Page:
There are an estimated 61,000 people living in modern slavery in Saudi Arabia (GSI 2018). It is a source and destination country for men and women trafficked from South and South East Asia and Africa. People voluntarily migrate to the country to work in a variety of sectors including construction and domestic service; many of these workers are vulnerable to forced labour. Traffickers and brokers often illegally recruit migrants to work in Saudi Arabia and subsequently forced them into domestic servitude or debt bondage. Female domestic workers are particularly at risk of trafficking due to their isolation inside private residences. Non-payment or late payment of wages remains a complaint from foreign workers, while employer's withholding of worker's passports remains a significant problem. Trafficking perpetrators include businesses of all sizes, private families, recruitment companies in both Saudi Arabia and labor-sending countries and organized criminal elements.
Sri H., travelled from Indonesia to Saudi Arabia for work. Her employer took her passport and locked her in the house. She was forced to work long hours for no money and subjected to sexual harassment. Sri H. called the Indonesian embassy for help.
My employer kept my passport and iqama. They locked me in the house from the outside with a key. There is no way that I could leave.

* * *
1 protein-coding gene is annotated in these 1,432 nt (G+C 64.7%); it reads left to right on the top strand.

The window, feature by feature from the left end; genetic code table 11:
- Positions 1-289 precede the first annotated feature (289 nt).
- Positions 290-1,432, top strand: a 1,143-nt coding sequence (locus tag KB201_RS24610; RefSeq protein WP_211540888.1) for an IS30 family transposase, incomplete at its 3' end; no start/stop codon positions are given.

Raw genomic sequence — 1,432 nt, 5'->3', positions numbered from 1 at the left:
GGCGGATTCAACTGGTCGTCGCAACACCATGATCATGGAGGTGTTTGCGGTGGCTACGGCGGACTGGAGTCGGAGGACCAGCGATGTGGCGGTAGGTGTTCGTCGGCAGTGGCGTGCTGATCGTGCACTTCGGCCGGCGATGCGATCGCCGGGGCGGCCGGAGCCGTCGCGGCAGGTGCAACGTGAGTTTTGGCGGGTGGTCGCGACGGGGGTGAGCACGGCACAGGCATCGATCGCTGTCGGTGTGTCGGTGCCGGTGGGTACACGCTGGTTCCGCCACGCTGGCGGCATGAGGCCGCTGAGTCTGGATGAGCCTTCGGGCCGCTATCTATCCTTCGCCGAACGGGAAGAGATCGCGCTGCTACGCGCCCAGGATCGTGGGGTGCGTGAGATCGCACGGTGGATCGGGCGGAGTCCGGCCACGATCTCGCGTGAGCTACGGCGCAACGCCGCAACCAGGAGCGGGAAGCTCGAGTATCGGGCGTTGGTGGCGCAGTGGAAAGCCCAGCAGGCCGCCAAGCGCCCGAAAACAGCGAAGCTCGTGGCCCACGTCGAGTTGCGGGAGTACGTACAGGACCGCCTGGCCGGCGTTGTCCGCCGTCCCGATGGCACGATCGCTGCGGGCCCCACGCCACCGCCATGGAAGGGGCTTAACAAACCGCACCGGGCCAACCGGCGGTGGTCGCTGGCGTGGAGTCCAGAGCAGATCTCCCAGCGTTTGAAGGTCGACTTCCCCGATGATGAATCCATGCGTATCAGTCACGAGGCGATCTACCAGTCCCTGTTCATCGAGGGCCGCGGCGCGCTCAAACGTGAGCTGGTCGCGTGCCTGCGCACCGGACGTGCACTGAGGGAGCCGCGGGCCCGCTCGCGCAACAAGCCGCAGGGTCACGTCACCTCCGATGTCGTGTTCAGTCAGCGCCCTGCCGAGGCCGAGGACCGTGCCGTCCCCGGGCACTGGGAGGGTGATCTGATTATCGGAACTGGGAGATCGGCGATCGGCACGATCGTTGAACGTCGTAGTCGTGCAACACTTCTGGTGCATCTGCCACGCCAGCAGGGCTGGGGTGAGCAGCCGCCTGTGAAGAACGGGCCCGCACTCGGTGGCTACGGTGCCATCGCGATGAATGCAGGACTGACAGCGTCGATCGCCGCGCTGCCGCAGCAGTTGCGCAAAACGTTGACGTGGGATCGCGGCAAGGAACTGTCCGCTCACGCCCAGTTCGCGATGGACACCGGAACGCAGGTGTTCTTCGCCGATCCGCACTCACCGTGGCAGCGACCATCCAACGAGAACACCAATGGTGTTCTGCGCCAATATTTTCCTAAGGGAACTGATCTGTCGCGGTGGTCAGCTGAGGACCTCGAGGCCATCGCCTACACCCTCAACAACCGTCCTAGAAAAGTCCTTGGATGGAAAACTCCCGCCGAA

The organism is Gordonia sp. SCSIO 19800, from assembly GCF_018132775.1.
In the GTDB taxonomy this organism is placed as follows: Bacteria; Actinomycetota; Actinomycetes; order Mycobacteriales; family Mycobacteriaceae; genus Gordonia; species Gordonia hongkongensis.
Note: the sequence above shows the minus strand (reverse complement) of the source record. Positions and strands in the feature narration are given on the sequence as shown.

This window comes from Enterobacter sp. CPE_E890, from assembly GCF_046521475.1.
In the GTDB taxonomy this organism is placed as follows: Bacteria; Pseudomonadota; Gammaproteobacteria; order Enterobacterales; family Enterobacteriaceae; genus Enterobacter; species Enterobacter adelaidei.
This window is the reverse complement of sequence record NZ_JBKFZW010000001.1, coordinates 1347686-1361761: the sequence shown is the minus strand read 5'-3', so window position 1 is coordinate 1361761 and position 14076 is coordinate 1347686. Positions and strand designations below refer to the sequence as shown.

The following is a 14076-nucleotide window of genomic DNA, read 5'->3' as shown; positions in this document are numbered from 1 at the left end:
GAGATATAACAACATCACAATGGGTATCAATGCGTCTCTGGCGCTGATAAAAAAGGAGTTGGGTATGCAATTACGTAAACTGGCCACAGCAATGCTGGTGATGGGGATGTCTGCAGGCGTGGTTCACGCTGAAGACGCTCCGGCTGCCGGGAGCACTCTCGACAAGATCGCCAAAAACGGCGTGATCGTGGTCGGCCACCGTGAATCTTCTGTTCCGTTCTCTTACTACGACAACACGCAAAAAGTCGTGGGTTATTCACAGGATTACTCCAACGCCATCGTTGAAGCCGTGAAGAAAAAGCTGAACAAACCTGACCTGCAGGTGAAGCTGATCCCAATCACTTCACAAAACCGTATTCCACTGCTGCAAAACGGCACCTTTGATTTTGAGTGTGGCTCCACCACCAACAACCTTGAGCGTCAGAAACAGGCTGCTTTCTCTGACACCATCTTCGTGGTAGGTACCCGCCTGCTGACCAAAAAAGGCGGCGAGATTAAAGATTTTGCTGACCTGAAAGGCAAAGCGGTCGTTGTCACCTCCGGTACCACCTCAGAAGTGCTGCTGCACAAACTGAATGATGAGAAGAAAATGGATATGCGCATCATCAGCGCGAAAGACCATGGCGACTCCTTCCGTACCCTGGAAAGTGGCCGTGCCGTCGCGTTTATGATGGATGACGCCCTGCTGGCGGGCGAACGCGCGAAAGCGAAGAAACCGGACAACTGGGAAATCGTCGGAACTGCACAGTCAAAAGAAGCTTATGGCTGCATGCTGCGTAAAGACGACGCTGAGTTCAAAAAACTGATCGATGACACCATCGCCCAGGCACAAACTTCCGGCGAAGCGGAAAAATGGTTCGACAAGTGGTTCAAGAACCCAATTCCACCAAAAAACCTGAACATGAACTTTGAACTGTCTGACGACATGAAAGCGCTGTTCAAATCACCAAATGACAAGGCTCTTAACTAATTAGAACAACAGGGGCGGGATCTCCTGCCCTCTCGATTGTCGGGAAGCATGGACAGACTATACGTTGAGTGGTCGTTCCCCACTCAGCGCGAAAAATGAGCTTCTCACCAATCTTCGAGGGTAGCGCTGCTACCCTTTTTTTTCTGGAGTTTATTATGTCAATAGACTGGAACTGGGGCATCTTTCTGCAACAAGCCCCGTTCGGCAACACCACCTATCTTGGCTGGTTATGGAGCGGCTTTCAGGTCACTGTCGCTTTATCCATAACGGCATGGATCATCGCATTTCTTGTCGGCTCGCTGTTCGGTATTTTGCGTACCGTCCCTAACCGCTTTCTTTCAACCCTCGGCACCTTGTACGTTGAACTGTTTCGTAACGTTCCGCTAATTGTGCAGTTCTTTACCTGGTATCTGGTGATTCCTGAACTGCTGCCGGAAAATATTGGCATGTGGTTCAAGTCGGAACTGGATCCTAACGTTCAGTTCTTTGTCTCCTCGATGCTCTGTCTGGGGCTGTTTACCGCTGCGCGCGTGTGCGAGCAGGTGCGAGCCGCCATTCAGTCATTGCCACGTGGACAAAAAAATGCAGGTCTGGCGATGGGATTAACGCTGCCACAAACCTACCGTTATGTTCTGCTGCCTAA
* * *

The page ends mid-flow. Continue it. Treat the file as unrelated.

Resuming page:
Several times I tried to run away, but I was unsuccessful because of the long distance.
My own employer…raped me once. But he touched me all the time, he did not only touch me, he also took off all my clothes. After raping me, the employer kept me in the bedroom. I had problems directly afterward. If I had gone to hospital, they would have seen it, but they kept me locked in the house for two weeks.
I worked for eight months but they only gave me one month’s salary. They promised to give me my salary every month, but in fact I fought with my sponsor all the time about my salary.”
There was no day off. They said I would get one every two months, but they were lying.
Once I went to the police. I called 999 [emergency number for the police]. What happened is that the police asked me to go out with him and have sex with him
I called the agent, and I called the embassy, only the embassy answered me to give me hope or a solution…. I wish the embassy could do more or better. The government of Indonesia should fight. I wish the embassy could be strict with the Saudi people. All the procedures are moving very slowly
They have tried to get my nine months’ salary and ticket, but my sponsor doesn’t answer
Narrative as told to Human Rights Watch for their report “As If I Am Not Human”:Abuses against Asian Domestic Workers in Saudi Arabia.
All credit given.